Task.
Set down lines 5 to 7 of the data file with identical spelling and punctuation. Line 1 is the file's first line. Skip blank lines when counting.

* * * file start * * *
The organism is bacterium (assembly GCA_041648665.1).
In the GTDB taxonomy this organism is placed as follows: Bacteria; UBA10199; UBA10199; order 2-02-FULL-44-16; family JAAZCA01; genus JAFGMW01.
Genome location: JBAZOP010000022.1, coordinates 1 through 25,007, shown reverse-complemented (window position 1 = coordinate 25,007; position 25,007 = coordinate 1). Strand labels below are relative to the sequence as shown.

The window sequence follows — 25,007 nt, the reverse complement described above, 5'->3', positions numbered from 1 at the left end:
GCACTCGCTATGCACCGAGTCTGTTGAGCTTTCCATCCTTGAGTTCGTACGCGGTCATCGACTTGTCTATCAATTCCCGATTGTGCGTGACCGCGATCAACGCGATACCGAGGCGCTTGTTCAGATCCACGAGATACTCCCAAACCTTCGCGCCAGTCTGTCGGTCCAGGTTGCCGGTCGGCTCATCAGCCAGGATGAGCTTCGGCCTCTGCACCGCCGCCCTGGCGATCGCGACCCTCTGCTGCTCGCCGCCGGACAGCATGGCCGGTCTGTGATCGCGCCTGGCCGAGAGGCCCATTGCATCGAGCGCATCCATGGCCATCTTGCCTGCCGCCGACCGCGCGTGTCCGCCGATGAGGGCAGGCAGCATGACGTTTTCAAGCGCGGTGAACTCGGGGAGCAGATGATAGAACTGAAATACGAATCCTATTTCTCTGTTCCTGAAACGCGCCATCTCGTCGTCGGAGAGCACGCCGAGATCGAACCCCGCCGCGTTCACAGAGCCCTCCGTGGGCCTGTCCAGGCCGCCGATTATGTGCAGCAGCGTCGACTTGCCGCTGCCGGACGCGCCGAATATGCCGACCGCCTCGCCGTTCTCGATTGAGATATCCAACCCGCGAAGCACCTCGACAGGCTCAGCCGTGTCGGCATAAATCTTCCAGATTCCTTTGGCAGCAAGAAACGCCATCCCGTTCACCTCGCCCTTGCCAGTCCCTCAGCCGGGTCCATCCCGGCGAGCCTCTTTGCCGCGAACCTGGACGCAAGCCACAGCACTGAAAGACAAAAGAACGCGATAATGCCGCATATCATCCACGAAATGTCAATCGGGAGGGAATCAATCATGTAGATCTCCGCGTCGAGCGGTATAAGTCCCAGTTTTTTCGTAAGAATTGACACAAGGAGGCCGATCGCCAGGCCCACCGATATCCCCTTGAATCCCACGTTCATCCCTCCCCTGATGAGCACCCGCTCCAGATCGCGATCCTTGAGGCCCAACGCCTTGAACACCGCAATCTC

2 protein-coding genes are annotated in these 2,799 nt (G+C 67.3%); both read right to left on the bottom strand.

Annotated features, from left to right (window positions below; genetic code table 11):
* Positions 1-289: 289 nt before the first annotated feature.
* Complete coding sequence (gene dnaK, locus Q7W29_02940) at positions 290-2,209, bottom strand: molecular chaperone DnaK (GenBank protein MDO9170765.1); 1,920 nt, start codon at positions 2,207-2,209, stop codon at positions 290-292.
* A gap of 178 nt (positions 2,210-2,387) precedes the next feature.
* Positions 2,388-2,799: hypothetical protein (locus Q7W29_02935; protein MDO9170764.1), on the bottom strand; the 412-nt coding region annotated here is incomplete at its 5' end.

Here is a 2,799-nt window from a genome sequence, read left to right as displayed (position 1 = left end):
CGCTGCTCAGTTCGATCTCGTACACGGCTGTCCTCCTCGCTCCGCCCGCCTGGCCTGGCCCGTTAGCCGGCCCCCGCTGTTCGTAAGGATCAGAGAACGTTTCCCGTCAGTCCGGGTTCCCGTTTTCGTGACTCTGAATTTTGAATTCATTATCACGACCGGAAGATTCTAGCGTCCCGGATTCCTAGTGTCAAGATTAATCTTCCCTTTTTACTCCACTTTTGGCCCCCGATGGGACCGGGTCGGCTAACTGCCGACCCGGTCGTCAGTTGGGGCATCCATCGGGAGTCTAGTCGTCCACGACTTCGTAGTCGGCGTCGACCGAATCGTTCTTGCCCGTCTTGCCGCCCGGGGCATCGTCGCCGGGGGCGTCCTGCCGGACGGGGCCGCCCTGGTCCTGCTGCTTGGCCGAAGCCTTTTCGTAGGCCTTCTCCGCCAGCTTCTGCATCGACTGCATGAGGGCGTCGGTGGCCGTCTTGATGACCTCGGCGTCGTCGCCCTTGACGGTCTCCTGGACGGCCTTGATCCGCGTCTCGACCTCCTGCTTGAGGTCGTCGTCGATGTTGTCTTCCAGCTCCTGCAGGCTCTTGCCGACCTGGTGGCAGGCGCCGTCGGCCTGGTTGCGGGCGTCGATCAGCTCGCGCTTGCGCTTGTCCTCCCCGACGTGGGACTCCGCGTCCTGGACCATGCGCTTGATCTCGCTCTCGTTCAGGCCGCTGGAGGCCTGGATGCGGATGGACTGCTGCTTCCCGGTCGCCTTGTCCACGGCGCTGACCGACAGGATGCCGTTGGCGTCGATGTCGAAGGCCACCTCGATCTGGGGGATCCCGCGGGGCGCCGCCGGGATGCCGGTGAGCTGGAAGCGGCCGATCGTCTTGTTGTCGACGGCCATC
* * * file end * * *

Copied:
GCACTCGCTATGCACCGAGTCTGTTGAGCTTTCCATCCTTGAGTTCGTACGCGGTCATCGACTTGTCTATCAATTCCCGATTGTGCGTGACCGCGATCAACGCGATACCGAGGCGCTTGTTCAGATCCACGAGATACTCCCAAACCTTCGCGCCAGTCTGTCGGTCCAGGTTGCCGGTCGGCTCATCAGCCAGGATGAGCTTCGGCCTCTGCACCGCCGCCCTGGCGATCGCGACCCTCTGCTGCTCGCCGCCGGACAGCATGGCCGGTCTGTGATCGCGCCTGGCCGAGAGGCCCATTGCATCGAGCGCATCCATGGCCATCTTGCCTGCCGCCGACCGCGCGTGTCCGCCGATGAGGGCAGGCAGCATGACGTTTTCAAGCGCGGTGAACTCGGGGAGCAGATGATAGAACTGAAATACGAATCCTATTTCTCTGTTCCTGAAACGCGCCATCTCGTCGTCGGAGAGCACGCCGAGATCGAACCCCGCCGCGTTCACAGAGCCCTCCGTGGGCCTGTCCAGGCCGCCGATTATGTGCAGCAGCGTCGACTTGCCGCTGCCGGACGCGCCGAATATGCCGACCGCCTCGCCGTTCTCGATTGAGATATCCAACCCGCGAAGCACCTCGACAGGCTCAGCCGTGTCGGCATAAATCTTCCAGATTCCTTTGGCAGCAAGAAACGCCATCCCGTTCACCTCGCCCTTGCCAGTCCCTCAGCCGGGTCCATCCCGGCGAGCCTCTTTGCCGCGAACCTGGACGCAAGCCACAGCACTGAAAGACAAAAGAACGCGATAATGCCGCATATCATCCACGAAATGTCAATCGGGAGGGAATCAATCATGTAGATCTCCGCGTCGAGCGGTATAAGTCCCAGTTTTTTCGTAAGAATTGACACAAGGAGGCCGATCGCCAGGCCCACCGATATCCCCTTGAATCCCACGTTCATCCCTCCCCTGATGAGCACCCGCTCCAGATCGCGATCCTTGAGGCCCAACGCCTTGAACACCGCAATCTC

2 protein-coding genes are annotated in these 2,799 nt (G+C 67.3%); both read right to left on the bottom strand.

Annotated features, from left to right (window positions below; genetic code table 11):